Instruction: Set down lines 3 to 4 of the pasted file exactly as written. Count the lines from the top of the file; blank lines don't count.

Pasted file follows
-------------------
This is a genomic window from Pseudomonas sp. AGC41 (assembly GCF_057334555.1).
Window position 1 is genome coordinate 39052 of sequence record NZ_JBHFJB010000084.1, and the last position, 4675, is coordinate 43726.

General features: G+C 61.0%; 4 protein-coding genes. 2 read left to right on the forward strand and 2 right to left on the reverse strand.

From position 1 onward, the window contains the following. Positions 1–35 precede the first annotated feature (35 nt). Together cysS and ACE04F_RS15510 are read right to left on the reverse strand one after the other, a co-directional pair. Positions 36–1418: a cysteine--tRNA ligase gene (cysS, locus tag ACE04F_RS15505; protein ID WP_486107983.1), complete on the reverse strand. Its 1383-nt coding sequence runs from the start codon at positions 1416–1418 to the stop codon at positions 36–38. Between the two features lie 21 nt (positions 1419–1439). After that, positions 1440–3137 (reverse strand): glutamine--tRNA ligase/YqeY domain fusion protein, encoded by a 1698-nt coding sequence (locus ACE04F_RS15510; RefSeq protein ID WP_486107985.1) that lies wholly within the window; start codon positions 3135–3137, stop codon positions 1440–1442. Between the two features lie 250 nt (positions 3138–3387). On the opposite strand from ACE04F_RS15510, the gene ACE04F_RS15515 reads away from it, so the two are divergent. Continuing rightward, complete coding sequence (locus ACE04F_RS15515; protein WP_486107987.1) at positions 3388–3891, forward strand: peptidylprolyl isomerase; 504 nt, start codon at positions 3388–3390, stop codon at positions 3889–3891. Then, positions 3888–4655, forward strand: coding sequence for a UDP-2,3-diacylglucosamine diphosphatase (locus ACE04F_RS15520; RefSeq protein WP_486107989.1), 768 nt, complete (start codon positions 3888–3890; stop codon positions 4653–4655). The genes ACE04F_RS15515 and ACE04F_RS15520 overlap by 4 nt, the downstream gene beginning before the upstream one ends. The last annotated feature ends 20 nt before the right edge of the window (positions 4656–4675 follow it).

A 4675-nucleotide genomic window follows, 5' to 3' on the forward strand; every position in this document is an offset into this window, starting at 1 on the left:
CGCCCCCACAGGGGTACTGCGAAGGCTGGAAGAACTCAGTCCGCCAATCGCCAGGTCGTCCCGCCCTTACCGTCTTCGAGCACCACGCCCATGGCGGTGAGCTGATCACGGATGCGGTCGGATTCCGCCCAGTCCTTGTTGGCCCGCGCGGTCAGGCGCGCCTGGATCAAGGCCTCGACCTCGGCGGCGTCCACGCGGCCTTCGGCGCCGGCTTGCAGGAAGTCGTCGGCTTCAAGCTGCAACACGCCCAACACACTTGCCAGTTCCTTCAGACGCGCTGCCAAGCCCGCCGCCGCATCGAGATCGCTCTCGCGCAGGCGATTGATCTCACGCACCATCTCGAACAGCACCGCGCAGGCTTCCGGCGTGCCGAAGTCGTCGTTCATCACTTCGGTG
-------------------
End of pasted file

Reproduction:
General features: G+C 61.0%; 4 protein-coding genes. 2 read left to right on the forward strand and 2 right to left on the reverse strand.

From position 1 onward, the window contains the following. Positions 1–35 precede the first annotated feature (35 nt). Together cysS and ACE04F_RS15510 are read right to left on the reverse strand one after the other, a co-directional pair. Positions 36–1418: a cysteine--tRNA ligase gene (cysS, locus tag ACE04F_RS15505; protein ID WP_486107983.1), complete on the reverse strand. Its 1383-nt coding sequence runs from the start codon at positions 1416–1418 to the stop codon at positions 36–38. Between the two features lie 21 nt (positions 1419–1439). After that, positions 1440–3137 (reverse strand): glutamine--tRNA ligase/YqeY domain fusion protein, encoded by a 1698-nt coding sequence (locus ACE04F_RS15510; RefSeq protein ID WP_486107985.1) that lies wholly within the window; start codon positions 3135–3137, stop codon positions 1440–1442. Between the two features lie 250 nt (positions 3138–3387). On the opposite strand from ACE04F_RS15510, the gene ACE04F_RS15515 reads away from it, so the two are divergent. Continuing rightward, complete coding sequence (locus ACE04F_RS15515; protein WP_486107987.1) at positions 3388–3891, forward strand: peptidylprolyl isomerase; 504 nt, start codon at positions 3388–3390, stop codon at positions 3889–3891. Then, positions 3888–4655, forward strand: coding sequence for a UDP-2,3-diacylglucosamine diphosphatase (locus ACE04F_RS15520; RefSeq protein WP_486107989.1), 768 nt, complete (start codon positions 3888–3890; stop codon positions 4653–4655). The genes ACE04F_RS15515 and ACE04F_RS15520 overlap by 4 nt, the downstream gene beginning before the upstream one ends. The last annotated feature ends 20 nt before the right edge of the window (positions 4656–4675 follow it).